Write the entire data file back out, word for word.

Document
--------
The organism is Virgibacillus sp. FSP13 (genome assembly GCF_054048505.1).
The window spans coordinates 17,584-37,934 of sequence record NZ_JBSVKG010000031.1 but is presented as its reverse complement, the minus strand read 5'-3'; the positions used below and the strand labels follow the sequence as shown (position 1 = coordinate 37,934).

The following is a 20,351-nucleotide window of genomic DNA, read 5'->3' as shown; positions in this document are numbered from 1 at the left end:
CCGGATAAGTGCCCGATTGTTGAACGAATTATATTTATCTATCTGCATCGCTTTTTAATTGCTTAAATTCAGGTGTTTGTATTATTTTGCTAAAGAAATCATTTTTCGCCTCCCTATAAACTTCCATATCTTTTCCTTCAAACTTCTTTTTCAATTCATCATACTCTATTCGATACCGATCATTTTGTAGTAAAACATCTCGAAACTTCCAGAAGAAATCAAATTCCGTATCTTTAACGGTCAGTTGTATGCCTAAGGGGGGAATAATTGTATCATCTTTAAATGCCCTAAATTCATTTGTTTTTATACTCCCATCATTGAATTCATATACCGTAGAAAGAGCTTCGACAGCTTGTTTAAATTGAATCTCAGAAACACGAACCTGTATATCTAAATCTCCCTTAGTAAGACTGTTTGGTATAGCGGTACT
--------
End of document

The organism is Virgibacillus sp. FSP13 (genome assembly GCF_054048505.1).
The window spans coordinates 17,584-37,934 of sequence record NZ_JBSVKG010000031.1 but is presented as its reverse complement, the minus strand read 5'-3'; the positions used below and the strand labels follow the sequence as shown (position 1 = coordinate 37,934).

The following is a 20,351-nucleotide window of genomic DNA, read 5'->3' as shown; positions in this document are numbered from 1 at the left end:
CCGGATAAGTGCCCGATTGTTGAACGAATTATATTTATCTATCTGCATCGCTTTTTAATTGCTTAAATTCAGGTGTTTGTATTATTTTGCTAAAGAAATCATTTTTCGCCTCCCTATAAACTTCCATATCTTTTCCTTCAAACTTCTTTTTCAATTCATCATACTCTATTCGATACCGATCATTTTGTAGTAAAACATCTCGAAACTTCCAGAAGAAATCAAATTCCGTATCTTTAACGGTCAGTTGTATGCCTAAGGGGGGAATAATTGTATCATCTTTAAATGCCCTAAATTCATTTGTTTTTATACTCCCATCATTGAATTCATATACCGTAGAAAGAGCTTCGACAGCTTGTTTAAATTGAATCTCAGAAACACGAACCTGTATATCTAAATCTCCCTTAGTAAGACTGTTTGGTATAGCGGTACT